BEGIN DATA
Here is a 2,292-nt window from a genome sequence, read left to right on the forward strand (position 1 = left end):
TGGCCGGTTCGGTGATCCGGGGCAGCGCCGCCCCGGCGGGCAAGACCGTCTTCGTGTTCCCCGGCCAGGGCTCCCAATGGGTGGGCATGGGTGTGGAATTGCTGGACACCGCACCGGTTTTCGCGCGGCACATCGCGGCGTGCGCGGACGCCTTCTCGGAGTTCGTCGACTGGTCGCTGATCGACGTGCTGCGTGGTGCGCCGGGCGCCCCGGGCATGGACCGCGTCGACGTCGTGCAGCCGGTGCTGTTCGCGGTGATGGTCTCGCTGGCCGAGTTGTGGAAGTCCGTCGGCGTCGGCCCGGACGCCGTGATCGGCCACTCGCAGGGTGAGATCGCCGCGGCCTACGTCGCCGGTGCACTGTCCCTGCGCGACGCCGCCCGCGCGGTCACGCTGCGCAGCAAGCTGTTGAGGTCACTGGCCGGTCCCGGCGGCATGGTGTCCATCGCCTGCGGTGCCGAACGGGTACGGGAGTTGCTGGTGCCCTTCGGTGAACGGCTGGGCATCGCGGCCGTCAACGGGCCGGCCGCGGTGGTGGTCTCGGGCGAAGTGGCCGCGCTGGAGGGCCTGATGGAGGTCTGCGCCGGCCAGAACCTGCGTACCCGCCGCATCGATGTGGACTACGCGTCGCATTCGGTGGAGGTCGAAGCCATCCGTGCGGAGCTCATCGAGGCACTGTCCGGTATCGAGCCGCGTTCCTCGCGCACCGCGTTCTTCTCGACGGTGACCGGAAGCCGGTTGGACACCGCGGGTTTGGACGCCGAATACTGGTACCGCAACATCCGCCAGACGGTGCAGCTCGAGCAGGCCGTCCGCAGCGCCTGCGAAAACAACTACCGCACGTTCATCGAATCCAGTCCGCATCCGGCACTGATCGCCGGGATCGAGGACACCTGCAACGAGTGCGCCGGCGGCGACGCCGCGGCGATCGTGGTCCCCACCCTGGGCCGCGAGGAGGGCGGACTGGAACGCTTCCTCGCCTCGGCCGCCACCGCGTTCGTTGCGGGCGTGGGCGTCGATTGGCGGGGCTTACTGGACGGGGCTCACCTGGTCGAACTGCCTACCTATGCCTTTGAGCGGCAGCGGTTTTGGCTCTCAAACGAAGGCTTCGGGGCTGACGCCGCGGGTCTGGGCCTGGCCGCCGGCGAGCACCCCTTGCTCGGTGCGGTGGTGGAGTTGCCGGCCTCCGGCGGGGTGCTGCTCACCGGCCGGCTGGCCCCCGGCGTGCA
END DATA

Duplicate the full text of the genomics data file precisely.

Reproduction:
Here is a 2,292-nt window from a genome sequence, read left to right on the forward strand (position 1 = left end):
TGGCCGGTTCGGTGATCCGGGGCAGCGCCGCCCCGGCGGGCAAGACCGTCTTCGTGTTCCCCGGCCAGGGCTCCCAATGGGTGGGCATGGGTGTGGAATTGCTGGACACCGCACCGGTTTTCGCGCGGCACATCGCGGCGTGCGCGGACGCCTTCTCGGAGTTCGTCGACTGGTCGCTGATCGACGTGCTGCGTGGTGCGCCGGGCGCCCCGGGCATGGACCGCGTCGACGTCGTGCAGCCGGTGCTGTTCGCGGTGATGGTCTCGCTGGCCGAGTTGTGGAAGTCCGTCGGCGTCGGCCCGGACGCCGTGATCGGCCACTCGCAGGGTGAGATCGCCGCGGCCTACGTCGCCGGTGCACTGTCCCTGCGCGACGCCGCCCGCGCGGTCACGCTGCGCAGCAAGCTGTTGAGGTCACTGGCCGGTCCCGGCGGCATGGTGTCCATCGCCTGCGGTGCCGAACGGGTACGGGAGTTGCTGGTGCCCTTCGGTGAACGGCTGGGCATCGCGGCCGTCAACGGGCCGGCCGCGGTGGTGGTCTCGGGCGAAGTGGCCGCGCTGGAGGGCCTGATGGAGGTCTGCGCCGGCCAGAACCTGCGTACCCGCCGCATCGATGTGGACTACGCGTCGCATTCGGTGGAGGTCGAAGCCATCCGTGCGGAGCTCATCGAGGCACTGTCCGGTATCGAGCCGCGTTCCTCGCGCACCGCGTTCTTCTCGACGGTGACCGGAAGCCGGTTGGACACCGCGGGTTTGGACGCCGAATACTGGTACCGCAACATCCGCCAGACGGTGCAGCTCGAGCAGGCCGTCCGCAGCGCCTGCGAAAACAACTACCGCACGTTCATCGAATCCAGTCCGCATCCGGCACTGATCGCCGGGATCGAGGACACCTGCAACGAGTGCGCCGGCGGCGACGCCGCGGCGATCGTGGTCCCCACCCTGGGCCGCGAGGAGGGCGGACTGGAACGCTTCCTCGCCTCGGCCGCCACCGCGTTCGTTGCGGGCGTGGGCGTCGATTGGCGGGGCTTACTGGACGGGGCTCACCTGGTCGAACTGCCTACCTATGCCTTTGAGCGGCAGCGGTTTTGGCTCTCAAACGAAGGCTTCGGGGCTGACGCCGCGGGTCTGGGCCTGGCCGCCGGCGAGCACCCCTTGCTCGGTGCGGTGGTGGAGTTGCCGGCCTCCGGCGGGGTGCTGCTCACCGGCCGGCTGGCCCCCGGCGTGCA